At Animal Hospital of Dauphin County, we recommend scheduling yearly wellness exams for all birds and reptiles so we can help you keep your fun pet as healthy and happy as possible. Dr. Balmer will also be glad to see your bird or reptile for a problem exam if your friend is feeling sick or is hurt. As such, in addition to your donations of old towels and blankets, we will now also accept any perches or enclosures you no longer have use for. Our patients appreciate your thoughtfulness in helping to keep them as comfortable as possible during their time with us.

Call us at 717-652-1270 or click here to schedule an appointment today. For all first time reptile and bird patients, we have history forms that will need to be filled out prior to the appointment time. You can find them on our website here, or plan to arrive at the Hospital 15 minutes before your appointment time to fill them out.

Laser Therapy

The Animal Hospital of Dauphin County is excited to offer laser therapy to our patients. We use a state of the art Companion Therapy Laser® class IV laser that is a drug-free, surgery-free, and non-invasive means of treating inflammatory and painful conditions in dogs and cats. It works at the cellular level to increase blood flow, decrease inflammation and speed up healing. It can be used for temporary and chronic problems, from “hot spots” to arthritis! Most owners see noticeable improvement in chronic problems within 3-4 treatments. Here are just a few of the conditions that can be treated with laser therapy:

• Arthritis
• Fractures
• Wounds
• Gingivitis/stomatitis
• Lick granulomas
• Ear infections/ear hematomas
• Hot spots (dermatitis)
• Sprains/strains
• Post-surgical pain

If you would like more information on how laser therapy can help your pet, please let us know! You can give us a call at 717-652-1270.

Clients in their doggles (yes, doggles not goggles) to protect their eyes during laser therapy!

Check The Chip Day is August 15th!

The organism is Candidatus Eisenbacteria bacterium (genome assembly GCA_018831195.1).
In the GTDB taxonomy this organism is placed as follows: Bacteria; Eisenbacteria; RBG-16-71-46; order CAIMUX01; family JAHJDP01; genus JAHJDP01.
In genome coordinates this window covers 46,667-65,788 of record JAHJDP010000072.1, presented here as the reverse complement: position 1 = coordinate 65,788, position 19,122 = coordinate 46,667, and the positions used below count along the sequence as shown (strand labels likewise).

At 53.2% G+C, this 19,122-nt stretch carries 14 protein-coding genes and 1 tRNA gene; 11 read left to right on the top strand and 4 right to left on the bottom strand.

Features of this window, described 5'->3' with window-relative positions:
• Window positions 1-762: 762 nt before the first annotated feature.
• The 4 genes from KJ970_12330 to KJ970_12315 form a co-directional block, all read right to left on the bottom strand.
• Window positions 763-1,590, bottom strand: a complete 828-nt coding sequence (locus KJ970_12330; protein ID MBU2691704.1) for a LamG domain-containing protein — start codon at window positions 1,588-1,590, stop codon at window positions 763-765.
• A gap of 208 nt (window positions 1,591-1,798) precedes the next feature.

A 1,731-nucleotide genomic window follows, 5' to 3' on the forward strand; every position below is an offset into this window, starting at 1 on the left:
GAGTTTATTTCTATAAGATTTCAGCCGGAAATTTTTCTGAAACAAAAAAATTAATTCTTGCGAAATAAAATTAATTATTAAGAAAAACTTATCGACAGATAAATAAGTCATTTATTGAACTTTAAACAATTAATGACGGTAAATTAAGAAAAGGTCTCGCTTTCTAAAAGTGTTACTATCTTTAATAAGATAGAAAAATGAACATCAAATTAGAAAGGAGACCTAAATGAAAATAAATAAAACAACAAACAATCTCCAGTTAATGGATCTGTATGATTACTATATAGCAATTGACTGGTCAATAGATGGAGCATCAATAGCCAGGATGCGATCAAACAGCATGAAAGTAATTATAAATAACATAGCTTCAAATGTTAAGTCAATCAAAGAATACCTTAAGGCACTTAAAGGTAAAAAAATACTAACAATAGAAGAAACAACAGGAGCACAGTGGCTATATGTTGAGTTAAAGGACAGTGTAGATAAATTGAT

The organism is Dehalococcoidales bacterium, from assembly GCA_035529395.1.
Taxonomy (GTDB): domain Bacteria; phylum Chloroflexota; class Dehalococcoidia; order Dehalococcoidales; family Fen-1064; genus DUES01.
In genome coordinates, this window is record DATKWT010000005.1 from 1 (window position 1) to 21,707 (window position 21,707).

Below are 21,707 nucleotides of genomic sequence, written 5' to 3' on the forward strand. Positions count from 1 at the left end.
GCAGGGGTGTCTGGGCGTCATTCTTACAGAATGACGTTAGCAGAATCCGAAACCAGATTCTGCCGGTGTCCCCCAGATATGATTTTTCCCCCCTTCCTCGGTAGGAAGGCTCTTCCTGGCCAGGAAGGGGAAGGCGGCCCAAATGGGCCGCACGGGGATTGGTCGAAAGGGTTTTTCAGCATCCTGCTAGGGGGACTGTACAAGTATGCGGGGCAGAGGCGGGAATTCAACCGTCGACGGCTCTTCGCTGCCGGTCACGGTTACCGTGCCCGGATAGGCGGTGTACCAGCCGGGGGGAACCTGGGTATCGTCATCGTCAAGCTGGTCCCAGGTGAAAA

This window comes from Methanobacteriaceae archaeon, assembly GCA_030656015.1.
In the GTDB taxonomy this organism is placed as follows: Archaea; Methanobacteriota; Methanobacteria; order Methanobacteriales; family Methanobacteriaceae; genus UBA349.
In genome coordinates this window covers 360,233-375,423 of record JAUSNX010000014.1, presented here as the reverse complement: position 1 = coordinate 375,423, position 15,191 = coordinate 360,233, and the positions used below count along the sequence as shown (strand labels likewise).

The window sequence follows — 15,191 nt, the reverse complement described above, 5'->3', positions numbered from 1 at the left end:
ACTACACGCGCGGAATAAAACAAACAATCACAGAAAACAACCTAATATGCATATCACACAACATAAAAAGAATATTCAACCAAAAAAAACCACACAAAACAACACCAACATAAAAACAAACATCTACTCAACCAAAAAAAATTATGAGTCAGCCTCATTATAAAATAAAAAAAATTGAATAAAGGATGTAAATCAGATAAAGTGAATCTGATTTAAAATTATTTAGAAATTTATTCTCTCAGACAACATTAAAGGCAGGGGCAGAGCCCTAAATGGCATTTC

Is your dog or cat microchipped? In a study of more than 7,700 stray animals at animal shelters, only 22% of dogs and less than 2% of cats that were not microchipped were reunited with their owners. The return-to-owner rate for microchipped dogs was over 52% and for cats it was about 38.5%. The American Veterinary Medical Association (AVMA) and the American Animal Hospital Association (AAHA) have joined together to create a day for reminding pet owners to have their pets microchipped and to keep the registration information up-to-date. “National Check the Chip Day” is this Friday, August 15th. A microchip is a small, electronic chip enclosed in a glass cylinder that is about the size of a grain of rice. Instead of running on batteries, the microchip is designed to be activated by a scanner that is passed over the area and then it transmits radiowaves that send the identification number to the scanner screen. Microchips are also designed to work for 25 years. Implanting the microchip is as simple as a quick injection between the shoulder blades and can be done in a routine appointment. No surgery or anesthesia is required and it is no more painful than a typical injection. You can take advantage of the day by making an appointment with us to have your pet microchipped. Then be sure to immediately register the chip. There are many databases that allow you to register your pet’s microchip but the one that animal shelters and veterinarians search first is AAHA’s Universal Pet Microchip Lookup Tool. Or, if your pet is already microchipped, you can check the chip’s registration information by going to the manufacturer’s database and making sure everything is up-to-date. Most of the time if an animal is microchipped and not returned to their owner, it’s because the information is incorrect or there isn’t any information provided. A microchip does not replace identification tags or rabies tags. Identification tags are the easiest and quickest way to process an animal and contact the owner. If the pet is not wearing a collar or tags, or if either the collar or ID tag is lost, a microchip may be the only way to find a pet’s owner. Rabies tags allow to others to quickly see that your pet is vaccinated against the disease. It is more difficult to trace a lost pet’s owners with rabies tags as it can only be done when veterinary clinics or county offices are open. Microchip databases are online or can be reached through the phone 24/7/365. You can use this useful flyer from the AVMA to keep a record of your pet’s microchip number and manufacturer.   The Animal Hospital of Dauphin County has been caring for pets in the greater Harrisburg and Hershey communities since 1962. We started out in a small, three-bedroom house (now home to our business offices) and have transformed into a 6,000 square-foot, fully equipped animal hospital. Our knowledgeable veterinarians and dedicated tech staff provide the best care possible for your pets with state-of-the art diagnostics and wellness care. It also includes listening carefully to you, our partner in your pet’s healthcare. Our focus on prevention and early detection of diseases allows for more effective treatment and a longer life for our pets. We update our testing methods and treatments through continuing education and by consulting with specialists in many disciplines.